Fonterra has produced a solid set of results for the first half of the 2016/17 season, with after-tax profit up two percent to $418 million.
Results were broadly in line with market expectations. Prices for Fonterra units had been drifting down on the NZX in the weeks prior to the announcement from a high of $6.39 to $6.20 and lost another five cents over the following two days down to $6.15.
As always, the half-yearly and annual reports from Fonterra are a masterful exercise in communication. It takes effort to scratch beneath the surface to figure out what the numbers are really telling us.
One big message is that Fonterra is making slow but steady progress with food service and consumer products, with a nine percent increase in the amount of milk being marketed that way compared to the same period last year. This still comprises only 23 percent of the total milk volume.
Nearly all of the progress in food service and consumer products relates to Asia, and most was in food service (up 17 percent) rather than consumer products (up 4 percent). Overall, Fonterra remains a commodity producer, with more than 75 percent of the milk still sold that way.
Fonterra has been making sound margins of 30 percent on its food service and consumer products. This is a good achievement during a period when the base cost of the milk has been rising. However, Fonterra has dropped its estimate of overall profit for the full year by five cents to a range of 45 to 55 cents per share. This represents an overall drop of about $80 million, compared to previous estimates made earlier in the year.
Fonterra’s plans at this stage are to pay dividends of 40 cents per share, with the first 20 cents being paid in April. This implies they will only be retaining about 10 cents per share, or somewhere around $160 million, for reinvestment. As a comparison, FrieslandCampina, one of Fonterra’s big international competitor co-operatives, typically retains about 55 percent of profits for reinvestment.
This low retention demonstrates that the primary focus is on getting money out to farmers, many of whom are cash strapped after two preceding bad years, rather than building the co-op for the future.
One figure that could be regarded as surprising is that Fonterra has reduced its net interest-bearing debt by $793 million compared to the same time last year. How has this happened?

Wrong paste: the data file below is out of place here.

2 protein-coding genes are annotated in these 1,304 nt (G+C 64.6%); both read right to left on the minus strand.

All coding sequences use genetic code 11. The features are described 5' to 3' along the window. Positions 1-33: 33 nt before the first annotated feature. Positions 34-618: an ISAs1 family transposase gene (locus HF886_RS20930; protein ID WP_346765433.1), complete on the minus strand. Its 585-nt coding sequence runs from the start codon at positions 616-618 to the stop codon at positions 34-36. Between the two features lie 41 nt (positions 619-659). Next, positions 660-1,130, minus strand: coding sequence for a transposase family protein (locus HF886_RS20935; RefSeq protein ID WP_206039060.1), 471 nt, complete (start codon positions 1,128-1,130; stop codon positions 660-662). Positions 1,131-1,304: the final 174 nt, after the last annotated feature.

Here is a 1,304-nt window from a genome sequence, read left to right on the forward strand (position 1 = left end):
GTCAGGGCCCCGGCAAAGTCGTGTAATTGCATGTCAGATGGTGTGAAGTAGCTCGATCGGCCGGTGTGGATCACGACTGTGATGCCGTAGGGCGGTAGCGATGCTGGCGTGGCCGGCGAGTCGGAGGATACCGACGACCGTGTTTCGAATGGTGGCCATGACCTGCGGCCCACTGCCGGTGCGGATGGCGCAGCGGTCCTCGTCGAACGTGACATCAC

There would seem to be two parts to the answer.
First, at the end of January, Fonterra had $2.3 billion of payments due to its non-milk suppliers of goods and services, up $193 million since the same time last year. Readers may recall the controversy over the last year about Fonterra increasing the payment terms to its suppliers of goods and services, in some cases up to 90 days. Although these invoices waiting for payment are liabilities, they are not classed by Fonterra as debt because they incur no interest. Hence, interest-bearing debt has dropped.
Second, Fonterra owed its farmers $2.4 billion at the end of January, which was $1.1 billion more than at the same time last year. These variations from year to year are part of the swings and roundabouts of the payments system comprising advance payments, top-ups and residuals. By the end of Fonterra’s financial year (31 July), most of the milk price will have been paid and so Fonterra’s debt will increase accordingly.
There is also a counteracting factor with more than $500 million worth of additional inventory on hand compared to the same time last year. Total inventory is valued at $4.5 billion. The extent to which the increase represents a valuation issue versus physical product remains unclear, but the overall level of $4.5 billion does suggest there is plenty of product waiting to be sold. It also helps explain why Fonterra has found it necessary to put more product onto the global dairy trade auctions during recent weeks.
Fonterra reports its gearing ratio as 46.6 percent. However, I have always found their unique method of calculation, using only interest-bearing debt, to be misleading. The simple gearing ratio of total liabilities to total assets is $12.2 billion divided by $19.3 billion, or 63%. Conversely, equity makes up only 37% of total assets. The ‘bottom line’ is that Fonterra has limited ability to borrow for further large-scale capital expenditure, and this will constrain the value-add journey.
One figure I always look for is to see how Fonterra’s China Farms are progressing. These last six months, production was 160 million litres compared to 100 million in the corresponding period last year. Despite the production increase, they have made a loss of $24 million before allowance for any interest or tax (EBIT). For the same period last year, the loss was $29 million. On a per litre basis, the EBIT loss has dropped from 29 cents to 15 cents, but something there is still not right.
The prospects for Fonterra’s investment in Chinese company Beingmate, and the associated joint venture out of Darnum Park in Australia, remain opaque. The publicly-listed Beingmate stock price is currently up about 15 percent on the same time last year, but still down about 22 percent from when Fonterra made its investment.
An interesting quirk in the notes to the accounts is that Fonterra re-classified some of its UHT milk (presumably from Waitoa) as ingredients. That suggests something went wrong and the milk was subsequently converted to powder. Fonterra is not the only company to have found the Chinese UHT market to be very challenging in the last six months.
The biggest Fonterra-related issue for its farmer suppliers over the next six months will be what happens to commodity prices. Currently, the prices for butter and anhydrous milk fat (AMF) are remarkably high, the price for cheese is modest, the price of whole-milk powder (WMP) is poor, and the price of skim-milk powder (SMP) is awful. But nothing ever stays the same for long in the commodity game.